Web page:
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Is Your Digital Marketing A Turn-on?
By: Sarah Chung and Tina Hedges
Posted: July 6, 2009, from the July 2009 issue of GCI Magazine.
page 2 of 5Although the importance of the online channel is undeniable, beauty brands, for the most part, have not figured out how to galvanize online consumers, particularly in the newer digital mediums. Time spent on social networks surpassed that of e-mail for the first time in February 2009, according to Nielsen. However, Internet beauty traffic from social networking actually declined 17% in 2009 from the previous year and represented only a third of the traffic generated by e-mail. Search engines still generated the most Internet beauty traffic at 34.83%, increasing 3% over the prior year.
Beauty brands are still limiting their marketing efforts to search and e-mail when consumers are shifting their attention and time to other online activities.
It’s clear that online is an important channel to engage consumers and generate sales. But how do brands stand out in this cluttered space and create loyal brand advocates?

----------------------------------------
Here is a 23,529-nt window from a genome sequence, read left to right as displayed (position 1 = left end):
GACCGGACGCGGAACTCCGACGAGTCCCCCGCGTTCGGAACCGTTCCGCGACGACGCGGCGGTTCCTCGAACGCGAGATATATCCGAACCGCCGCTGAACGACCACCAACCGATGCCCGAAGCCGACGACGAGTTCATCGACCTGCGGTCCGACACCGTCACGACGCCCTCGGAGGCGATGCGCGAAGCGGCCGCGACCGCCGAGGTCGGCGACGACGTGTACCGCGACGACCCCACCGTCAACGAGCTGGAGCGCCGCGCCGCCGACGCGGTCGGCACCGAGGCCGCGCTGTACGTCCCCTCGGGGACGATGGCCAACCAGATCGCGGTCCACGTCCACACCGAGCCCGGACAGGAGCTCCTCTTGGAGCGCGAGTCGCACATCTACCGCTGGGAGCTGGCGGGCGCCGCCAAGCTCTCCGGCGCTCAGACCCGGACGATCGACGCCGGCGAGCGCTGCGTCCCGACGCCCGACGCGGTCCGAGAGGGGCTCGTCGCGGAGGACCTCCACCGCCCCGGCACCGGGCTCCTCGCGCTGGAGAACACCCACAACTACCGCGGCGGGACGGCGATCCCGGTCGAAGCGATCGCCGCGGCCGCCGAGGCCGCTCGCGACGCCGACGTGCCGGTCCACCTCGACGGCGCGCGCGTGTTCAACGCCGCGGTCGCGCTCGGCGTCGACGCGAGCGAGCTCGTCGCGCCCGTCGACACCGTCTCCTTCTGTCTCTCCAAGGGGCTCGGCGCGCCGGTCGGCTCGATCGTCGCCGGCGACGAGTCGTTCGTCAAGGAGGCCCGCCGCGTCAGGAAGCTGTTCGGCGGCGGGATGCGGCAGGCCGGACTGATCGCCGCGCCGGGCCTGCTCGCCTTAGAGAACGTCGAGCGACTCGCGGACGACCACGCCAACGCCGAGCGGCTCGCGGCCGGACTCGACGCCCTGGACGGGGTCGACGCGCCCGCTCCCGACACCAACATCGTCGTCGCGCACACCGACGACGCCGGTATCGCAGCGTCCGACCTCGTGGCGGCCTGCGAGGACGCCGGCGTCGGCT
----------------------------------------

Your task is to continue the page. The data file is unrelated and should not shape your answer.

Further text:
How have former cab driver and housewife Lauren Luke’s tutorials inspired 202,000 followers while Clinique’s makeup tutorials, featuring its experienced professionals, have a mere 315 subscribers? The assumption is that women relate to Lauren’s engaging and straightforward manner of applying makeup—she resonates in her naked authenticity, showcasing herself and her makeup skills similarly to how women actually “look” or “do” in their homes.
In social media, sometimes a pulpit makes the preacher, as evidenced by the introduction of Lauren’s own makeup line. Her believability is appealing, endowing her with the power to become an expert and a brand, for a mesmerized cyber audience.